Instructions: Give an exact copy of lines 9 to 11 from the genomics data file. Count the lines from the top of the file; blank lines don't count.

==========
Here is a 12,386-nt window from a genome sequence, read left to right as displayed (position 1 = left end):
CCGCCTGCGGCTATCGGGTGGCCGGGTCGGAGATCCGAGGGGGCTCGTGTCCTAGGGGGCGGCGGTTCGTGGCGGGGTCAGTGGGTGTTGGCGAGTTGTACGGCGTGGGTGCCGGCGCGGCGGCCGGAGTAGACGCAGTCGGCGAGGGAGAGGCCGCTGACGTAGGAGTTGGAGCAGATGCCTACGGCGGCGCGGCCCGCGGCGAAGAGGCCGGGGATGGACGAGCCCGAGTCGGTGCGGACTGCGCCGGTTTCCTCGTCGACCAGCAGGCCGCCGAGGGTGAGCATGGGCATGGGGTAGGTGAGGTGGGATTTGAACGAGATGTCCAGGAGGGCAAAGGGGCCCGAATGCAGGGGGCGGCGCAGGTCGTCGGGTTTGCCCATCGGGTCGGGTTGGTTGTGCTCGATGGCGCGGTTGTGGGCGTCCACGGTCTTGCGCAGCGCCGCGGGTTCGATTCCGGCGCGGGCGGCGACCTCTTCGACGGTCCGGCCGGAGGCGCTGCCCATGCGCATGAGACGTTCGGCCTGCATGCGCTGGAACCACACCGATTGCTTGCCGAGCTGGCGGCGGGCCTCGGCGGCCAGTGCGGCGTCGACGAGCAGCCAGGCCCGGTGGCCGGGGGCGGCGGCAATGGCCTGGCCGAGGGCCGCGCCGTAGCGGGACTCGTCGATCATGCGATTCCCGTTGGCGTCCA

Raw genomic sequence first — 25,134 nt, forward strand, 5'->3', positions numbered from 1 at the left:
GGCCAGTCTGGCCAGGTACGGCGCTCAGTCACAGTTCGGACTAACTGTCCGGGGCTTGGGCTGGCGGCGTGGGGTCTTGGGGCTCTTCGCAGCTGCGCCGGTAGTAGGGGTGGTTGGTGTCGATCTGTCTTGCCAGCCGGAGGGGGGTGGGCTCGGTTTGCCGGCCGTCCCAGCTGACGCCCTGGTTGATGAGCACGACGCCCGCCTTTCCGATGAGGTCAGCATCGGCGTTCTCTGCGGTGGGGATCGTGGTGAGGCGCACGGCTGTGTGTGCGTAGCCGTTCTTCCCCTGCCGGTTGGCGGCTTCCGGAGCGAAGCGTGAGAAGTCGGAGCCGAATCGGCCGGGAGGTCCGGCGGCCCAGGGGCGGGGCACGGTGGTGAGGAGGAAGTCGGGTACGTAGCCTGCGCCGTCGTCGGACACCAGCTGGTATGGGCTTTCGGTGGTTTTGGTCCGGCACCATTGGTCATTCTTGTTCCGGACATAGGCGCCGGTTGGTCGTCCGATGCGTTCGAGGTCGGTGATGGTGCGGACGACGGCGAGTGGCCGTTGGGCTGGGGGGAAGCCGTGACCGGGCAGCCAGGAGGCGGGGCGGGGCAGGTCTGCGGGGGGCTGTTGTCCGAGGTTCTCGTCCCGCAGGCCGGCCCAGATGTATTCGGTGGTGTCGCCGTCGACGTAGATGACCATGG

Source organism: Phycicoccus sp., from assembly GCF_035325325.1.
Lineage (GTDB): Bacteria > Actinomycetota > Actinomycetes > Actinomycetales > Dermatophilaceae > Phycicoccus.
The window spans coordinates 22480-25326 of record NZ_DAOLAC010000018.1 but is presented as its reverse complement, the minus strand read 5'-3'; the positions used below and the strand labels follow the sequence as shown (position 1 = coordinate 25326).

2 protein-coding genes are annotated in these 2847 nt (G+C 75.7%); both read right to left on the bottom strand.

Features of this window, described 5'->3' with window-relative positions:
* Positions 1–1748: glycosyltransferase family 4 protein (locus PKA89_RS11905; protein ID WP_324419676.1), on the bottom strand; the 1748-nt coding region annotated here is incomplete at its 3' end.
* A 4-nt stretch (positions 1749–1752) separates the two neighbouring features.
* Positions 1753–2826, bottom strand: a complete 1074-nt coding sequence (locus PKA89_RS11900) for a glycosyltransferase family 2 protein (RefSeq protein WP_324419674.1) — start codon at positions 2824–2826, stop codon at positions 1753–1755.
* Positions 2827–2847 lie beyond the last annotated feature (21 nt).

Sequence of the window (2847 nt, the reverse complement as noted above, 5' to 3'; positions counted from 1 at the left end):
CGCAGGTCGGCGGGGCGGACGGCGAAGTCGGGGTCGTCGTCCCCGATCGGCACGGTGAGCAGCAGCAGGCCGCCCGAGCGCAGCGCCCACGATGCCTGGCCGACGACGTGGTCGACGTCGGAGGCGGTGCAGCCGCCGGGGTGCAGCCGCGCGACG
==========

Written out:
Features of this window, described 5'->3' with window-relative positions:
* Positions 1–1748: glycosyltransferase family 4 protein (locus PKA89_RS11905; protein ID WP_324419676.1), on the bottom strand; the 1748-nt coding region annotated here is incomplete at its 3' end.
* A 4-nt stretch (positions 1749–1752) separates the two neighbouring features.